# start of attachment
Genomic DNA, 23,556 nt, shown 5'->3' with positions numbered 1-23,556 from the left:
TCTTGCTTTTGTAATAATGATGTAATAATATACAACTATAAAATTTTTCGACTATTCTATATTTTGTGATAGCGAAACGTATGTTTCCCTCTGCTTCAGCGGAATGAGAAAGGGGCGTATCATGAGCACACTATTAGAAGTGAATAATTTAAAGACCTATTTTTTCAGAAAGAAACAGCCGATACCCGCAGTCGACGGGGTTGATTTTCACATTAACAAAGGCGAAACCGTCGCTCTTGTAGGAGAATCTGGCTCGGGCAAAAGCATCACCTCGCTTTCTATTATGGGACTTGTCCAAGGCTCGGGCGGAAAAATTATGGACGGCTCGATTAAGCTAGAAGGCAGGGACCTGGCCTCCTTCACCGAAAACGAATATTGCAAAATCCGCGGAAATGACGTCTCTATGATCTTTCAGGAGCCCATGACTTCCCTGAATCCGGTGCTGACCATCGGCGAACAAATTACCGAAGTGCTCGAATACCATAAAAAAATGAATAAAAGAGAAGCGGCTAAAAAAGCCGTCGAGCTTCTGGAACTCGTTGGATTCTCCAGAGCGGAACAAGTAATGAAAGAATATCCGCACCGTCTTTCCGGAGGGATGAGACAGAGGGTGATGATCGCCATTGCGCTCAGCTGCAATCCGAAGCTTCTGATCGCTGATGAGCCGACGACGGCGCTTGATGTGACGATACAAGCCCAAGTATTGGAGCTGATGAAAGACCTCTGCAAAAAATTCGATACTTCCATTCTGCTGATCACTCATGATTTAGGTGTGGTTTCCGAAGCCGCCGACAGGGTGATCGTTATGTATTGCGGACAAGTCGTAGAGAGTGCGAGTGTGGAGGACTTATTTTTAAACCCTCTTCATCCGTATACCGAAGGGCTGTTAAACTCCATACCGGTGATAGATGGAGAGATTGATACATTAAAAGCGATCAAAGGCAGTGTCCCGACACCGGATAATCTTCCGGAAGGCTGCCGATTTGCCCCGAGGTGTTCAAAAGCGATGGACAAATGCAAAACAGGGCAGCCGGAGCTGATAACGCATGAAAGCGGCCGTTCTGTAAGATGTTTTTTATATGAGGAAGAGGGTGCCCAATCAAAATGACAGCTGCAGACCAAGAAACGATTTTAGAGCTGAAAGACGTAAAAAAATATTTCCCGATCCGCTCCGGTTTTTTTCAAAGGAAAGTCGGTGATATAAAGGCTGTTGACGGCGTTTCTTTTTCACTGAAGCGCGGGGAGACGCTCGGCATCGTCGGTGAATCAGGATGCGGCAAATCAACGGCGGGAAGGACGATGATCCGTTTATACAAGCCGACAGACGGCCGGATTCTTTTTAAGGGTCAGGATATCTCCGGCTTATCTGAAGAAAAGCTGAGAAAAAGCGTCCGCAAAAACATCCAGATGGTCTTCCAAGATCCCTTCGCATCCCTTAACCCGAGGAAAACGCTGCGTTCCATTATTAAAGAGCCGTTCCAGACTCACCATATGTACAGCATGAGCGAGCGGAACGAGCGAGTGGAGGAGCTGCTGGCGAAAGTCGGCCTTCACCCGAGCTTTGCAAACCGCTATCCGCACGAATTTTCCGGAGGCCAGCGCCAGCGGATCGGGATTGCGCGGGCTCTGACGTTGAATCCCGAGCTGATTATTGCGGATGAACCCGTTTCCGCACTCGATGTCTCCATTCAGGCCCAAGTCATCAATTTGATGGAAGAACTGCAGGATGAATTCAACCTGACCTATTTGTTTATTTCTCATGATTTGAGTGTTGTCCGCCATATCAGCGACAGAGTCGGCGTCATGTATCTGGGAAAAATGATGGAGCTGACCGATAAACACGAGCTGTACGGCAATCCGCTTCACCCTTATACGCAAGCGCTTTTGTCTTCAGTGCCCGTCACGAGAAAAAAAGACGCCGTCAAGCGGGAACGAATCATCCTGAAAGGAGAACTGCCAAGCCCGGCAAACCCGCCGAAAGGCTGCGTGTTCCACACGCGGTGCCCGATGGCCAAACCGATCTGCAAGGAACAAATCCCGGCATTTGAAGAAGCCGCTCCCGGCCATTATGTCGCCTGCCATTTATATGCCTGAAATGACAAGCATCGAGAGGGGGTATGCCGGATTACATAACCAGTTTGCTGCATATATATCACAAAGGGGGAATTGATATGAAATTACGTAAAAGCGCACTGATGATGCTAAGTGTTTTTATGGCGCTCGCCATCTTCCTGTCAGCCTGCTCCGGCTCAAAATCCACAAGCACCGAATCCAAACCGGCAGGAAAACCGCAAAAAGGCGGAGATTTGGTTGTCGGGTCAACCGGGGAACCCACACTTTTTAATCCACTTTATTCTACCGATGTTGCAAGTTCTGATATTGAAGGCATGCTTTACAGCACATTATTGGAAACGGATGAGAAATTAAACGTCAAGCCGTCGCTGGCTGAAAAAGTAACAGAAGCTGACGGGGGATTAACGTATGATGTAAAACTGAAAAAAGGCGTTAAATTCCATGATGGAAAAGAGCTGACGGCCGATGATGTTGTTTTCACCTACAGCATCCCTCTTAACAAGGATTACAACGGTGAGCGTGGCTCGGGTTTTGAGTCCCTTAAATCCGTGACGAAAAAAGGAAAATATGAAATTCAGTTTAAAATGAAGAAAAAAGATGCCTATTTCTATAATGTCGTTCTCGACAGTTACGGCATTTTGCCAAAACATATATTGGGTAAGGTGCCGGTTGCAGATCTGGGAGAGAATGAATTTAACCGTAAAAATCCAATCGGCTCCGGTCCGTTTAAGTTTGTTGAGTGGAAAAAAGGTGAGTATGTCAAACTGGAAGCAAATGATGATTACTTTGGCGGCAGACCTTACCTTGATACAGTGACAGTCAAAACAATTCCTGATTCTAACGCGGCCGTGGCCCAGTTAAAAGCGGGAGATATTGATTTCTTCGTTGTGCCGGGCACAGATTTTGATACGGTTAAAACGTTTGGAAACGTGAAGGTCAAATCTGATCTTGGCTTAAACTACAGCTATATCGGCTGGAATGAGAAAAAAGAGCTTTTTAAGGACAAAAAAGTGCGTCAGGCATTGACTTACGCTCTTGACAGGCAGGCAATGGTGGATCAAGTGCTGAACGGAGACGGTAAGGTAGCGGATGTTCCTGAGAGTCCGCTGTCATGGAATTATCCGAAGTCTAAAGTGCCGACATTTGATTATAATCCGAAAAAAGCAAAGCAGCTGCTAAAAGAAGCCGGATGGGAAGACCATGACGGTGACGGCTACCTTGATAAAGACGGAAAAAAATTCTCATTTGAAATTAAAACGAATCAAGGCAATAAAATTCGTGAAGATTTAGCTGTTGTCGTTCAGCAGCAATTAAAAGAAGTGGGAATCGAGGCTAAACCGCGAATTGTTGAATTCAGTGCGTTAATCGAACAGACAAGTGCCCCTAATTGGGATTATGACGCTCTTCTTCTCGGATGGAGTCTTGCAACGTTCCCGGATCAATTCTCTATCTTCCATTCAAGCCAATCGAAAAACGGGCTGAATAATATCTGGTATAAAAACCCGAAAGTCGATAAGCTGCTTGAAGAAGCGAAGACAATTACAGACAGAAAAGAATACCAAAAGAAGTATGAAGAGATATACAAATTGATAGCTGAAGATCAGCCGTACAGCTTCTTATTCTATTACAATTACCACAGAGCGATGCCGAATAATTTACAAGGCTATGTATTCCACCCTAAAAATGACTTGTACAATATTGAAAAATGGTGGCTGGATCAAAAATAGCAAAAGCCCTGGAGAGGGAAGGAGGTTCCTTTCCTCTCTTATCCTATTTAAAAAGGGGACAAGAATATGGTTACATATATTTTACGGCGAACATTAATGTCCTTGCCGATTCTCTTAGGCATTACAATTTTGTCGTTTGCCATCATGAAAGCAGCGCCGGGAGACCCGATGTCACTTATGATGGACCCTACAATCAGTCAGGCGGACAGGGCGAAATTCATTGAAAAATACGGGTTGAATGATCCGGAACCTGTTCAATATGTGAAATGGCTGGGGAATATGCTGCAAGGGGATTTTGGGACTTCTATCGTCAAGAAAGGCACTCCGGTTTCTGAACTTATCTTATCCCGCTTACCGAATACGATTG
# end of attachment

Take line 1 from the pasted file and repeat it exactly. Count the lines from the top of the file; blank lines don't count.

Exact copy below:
Genomic DNA, 23,556 nt, shown 5'->3' with positions numbered 1-23,556 from the left: